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OPINION: USF, don’t value pocket change more than your employees.

Employee parking lots are sufficient and conveniently located, but at an unfair cost. ORACLE PHOTO / LEDA ALVIM

With faculty working hard to make USF a great experience for students, employers should show their appreciation. Yet, 14,980 members of faculty and staff at USF are slapped with a parking bill each year.

“Apparently we have plenty of money to build fancy vanity buildings and a stadium,” said Richard Manning, faculty senate secretary and associate professor in philosophy, in an interview with The Oracle on Jan. 19. “And yet we need to profit off of people just trying to get here to do their underpaid work?”

Parking permits should be provided free of cost to USF employees. To cover costs, the Parking and Transportation Services Department (PATS) should rely on an extra $80 fee for students to pay, whether they have a car on campus or not.

The student population greatly outnumbers that of staff and faculty. If all 50,000 students were required to pay for the operation of PATS every school year, staff and faculty wouldn’t have to pay for parking.

PATS requires employees to pay for parking permits and relies on funds from citations, transportation access fees and parking permits to operate, spokesman Aaron Nichols said in a Jan. 12 interview with The Oracle.

This policy is unfavorable to employees who feel they are already underpaid. 

I dislike it, largely because staff are already underpaid and otherwise undervalued,” said Manning. “Staff make less than anyone. Faculty, too, are underpaid.”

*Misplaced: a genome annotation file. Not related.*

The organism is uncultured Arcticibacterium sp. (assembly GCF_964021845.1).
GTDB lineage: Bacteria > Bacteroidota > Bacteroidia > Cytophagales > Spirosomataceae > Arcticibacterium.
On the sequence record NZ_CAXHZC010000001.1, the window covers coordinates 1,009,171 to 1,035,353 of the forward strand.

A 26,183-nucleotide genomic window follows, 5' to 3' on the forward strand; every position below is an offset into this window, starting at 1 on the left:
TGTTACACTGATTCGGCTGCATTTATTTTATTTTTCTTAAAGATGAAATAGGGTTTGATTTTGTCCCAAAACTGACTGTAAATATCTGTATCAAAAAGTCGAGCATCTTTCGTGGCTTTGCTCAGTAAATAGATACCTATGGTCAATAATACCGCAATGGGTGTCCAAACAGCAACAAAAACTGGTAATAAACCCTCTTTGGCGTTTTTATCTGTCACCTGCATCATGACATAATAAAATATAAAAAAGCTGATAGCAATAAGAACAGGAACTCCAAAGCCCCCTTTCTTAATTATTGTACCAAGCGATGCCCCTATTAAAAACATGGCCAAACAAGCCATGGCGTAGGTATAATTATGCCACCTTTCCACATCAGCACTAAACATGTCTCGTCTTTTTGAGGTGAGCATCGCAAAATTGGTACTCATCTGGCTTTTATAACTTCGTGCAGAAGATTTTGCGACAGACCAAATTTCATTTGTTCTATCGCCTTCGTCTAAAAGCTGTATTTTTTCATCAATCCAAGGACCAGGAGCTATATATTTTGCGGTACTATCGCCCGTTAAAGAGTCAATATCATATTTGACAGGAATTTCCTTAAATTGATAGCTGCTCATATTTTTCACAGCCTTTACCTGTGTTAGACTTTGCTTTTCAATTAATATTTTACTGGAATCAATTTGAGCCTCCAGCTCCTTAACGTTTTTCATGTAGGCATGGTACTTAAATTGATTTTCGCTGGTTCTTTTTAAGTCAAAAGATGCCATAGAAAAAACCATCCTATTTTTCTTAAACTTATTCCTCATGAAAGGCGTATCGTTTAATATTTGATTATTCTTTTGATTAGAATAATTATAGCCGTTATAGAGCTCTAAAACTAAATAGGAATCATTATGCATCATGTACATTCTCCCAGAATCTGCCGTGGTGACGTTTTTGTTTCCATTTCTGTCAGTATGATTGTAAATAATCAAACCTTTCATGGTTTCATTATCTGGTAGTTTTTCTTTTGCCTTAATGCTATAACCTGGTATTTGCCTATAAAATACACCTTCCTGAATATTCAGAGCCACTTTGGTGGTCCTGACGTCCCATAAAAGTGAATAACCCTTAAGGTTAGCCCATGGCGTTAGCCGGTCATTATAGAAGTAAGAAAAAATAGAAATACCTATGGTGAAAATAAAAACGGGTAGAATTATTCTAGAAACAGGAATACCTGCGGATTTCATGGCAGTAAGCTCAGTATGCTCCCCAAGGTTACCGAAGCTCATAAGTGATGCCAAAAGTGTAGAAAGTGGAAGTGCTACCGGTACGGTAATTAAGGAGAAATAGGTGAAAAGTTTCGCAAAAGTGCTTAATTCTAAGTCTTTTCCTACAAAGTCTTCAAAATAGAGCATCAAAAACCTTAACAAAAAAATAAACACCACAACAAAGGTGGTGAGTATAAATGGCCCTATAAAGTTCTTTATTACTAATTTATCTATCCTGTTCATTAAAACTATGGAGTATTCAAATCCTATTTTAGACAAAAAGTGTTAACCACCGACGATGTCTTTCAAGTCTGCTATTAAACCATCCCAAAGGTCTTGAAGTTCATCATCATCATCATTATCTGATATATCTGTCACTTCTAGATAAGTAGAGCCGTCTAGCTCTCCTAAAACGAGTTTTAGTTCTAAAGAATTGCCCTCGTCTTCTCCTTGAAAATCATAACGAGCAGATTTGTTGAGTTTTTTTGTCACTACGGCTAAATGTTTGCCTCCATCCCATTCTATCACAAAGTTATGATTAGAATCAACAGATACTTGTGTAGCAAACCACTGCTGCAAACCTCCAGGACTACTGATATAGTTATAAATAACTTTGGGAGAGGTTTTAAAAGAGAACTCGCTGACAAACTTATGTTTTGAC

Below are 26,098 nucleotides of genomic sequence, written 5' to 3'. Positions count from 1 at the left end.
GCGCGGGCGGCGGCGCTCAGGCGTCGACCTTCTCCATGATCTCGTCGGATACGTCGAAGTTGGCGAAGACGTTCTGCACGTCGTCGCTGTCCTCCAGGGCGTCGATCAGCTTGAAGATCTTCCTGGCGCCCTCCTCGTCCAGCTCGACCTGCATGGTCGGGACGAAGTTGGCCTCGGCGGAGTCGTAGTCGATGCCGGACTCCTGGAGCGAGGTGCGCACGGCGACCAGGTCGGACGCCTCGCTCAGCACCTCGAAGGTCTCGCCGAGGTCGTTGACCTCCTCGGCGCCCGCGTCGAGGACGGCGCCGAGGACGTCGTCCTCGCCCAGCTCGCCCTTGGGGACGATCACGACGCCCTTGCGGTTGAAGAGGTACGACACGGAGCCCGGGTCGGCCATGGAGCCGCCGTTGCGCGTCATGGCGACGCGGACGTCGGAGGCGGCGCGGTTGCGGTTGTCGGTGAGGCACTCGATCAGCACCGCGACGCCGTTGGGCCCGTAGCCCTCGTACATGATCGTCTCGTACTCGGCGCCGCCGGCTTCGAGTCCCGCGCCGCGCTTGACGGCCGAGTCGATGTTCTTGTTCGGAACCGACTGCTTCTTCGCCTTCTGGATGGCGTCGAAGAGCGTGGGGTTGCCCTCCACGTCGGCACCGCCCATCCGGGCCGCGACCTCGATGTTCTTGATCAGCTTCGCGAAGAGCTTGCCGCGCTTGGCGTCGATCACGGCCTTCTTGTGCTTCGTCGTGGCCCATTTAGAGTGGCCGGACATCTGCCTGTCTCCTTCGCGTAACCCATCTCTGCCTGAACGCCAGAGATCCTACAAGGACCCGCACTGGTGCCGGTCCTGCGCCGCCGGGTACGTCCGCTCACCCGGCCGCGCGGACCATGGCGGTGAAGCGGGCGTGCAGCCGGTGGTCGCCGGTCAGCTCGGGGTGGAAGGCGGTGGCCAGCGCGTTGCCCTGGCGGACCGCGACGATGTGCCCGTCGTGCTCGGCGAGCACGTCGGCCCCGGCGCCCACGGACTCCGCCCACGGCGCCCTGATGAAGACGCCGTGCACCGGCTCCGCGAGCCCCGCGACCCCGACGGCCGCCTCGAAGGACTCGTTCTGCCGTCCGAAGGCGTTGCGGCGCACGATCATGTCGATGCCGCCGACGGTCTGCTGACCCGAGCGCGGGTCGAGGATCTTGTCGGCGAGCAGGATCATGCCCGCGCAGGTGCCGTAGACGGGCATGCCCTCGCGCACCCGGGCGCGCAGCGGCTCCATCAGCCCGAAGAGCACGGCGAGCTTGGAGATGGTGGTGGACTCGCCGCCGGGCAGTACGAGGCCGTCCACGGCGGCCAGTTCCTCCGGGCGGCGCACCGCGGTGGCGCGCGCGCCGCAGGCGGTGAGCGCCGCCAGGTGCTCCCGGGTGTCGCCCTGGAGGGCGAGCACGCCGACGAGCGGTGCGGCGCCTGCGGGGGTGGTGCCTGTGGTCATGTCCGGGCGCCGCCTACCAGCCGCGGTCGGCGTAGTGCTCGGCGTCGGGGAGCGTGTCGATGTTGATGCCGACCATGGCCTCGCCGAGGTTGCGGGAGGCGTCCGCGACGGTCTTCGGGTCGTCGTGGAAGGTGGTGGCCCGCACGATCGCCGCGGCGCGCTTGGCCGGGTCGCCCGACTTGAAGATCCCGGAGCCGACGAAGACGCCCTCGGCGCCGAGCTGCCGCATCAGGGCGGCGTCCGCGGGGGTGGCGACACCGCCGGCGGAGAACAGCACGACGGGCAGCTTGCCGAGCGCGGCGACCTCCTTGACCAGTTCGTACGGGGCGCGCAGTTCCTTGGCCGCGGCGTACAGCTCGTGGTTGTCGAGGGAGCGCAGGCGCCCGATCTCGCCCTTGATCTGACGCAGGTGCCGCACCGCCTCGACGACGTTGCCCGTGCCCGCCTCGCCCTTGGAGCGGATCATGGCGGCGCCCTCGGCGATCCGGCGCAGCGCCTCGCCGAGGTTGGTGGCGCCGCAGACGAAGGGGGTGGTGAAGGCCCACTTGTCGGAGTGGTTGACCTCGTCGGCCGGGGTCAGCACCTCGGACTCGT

Faculty at USF have an average salary of $47,372 each year, an unfair rate compared to the salaries earned at other state colleges. The average annual salary of faculty at the University of Florida is $89,046 and $55,460 at Florida State University.

Despite its location in the hub of Tampa, the public transportation available in the city has its flaws. 

I have not seriously considered taking public transit here, since the public transportation system in the area is a joke, and because USF is so spread out,” Manning said. 

Public transit is not a huge priority in the city. The Tampa Bay Times reported that the city routinely underspends on transit. 

Tampa has an annual operating budget of $141 million, which is the same as the budget of Buffalo, N.Y., a city with a smaller population than Tampa by 1.5 million people.

Faculty and staff are not equipped with the best means of public transportation, so they opt for an overpriced parking permit. If public transit is not in the question, how can we expect employees to pay just to come to work?

Even though USF’s Transportation Department needs funding, the resources should not have to come from the pockets of employees. Instead, students should pay for it. 

Students may believe that an increased bill is the last thing needed, however, USF students pay some of the lowest tuition in the state. The average price of Florida universities for in-state students is $14,531 compared to $6,410 at USF.

With USF students paying half of the state’s average tuition, an increase in parking permit prices should not be an inconvenience.

Tuition and other student costs here are among the lowest in the country. USF underpays staff and faculty, while it undercharges students,” said Manning.

Assuming all 14,980 employees at USF have a parking permit that costs an average of $266, eliminating staff parking permits would lead to a void of $3,984,680.

The solution to this unfavorable employee charge is to add a $80 PATS fee to the cost of student fees. Students who do not have a car on campus would also be charged this PATS fee which could cover the $3.9 million.

This pay-for-parking policy is inconvenient to many, but it would make more sense to place this financial responsibility on students. Tuition payers have at least agreed to the pricey terms and conditions that is the college experience.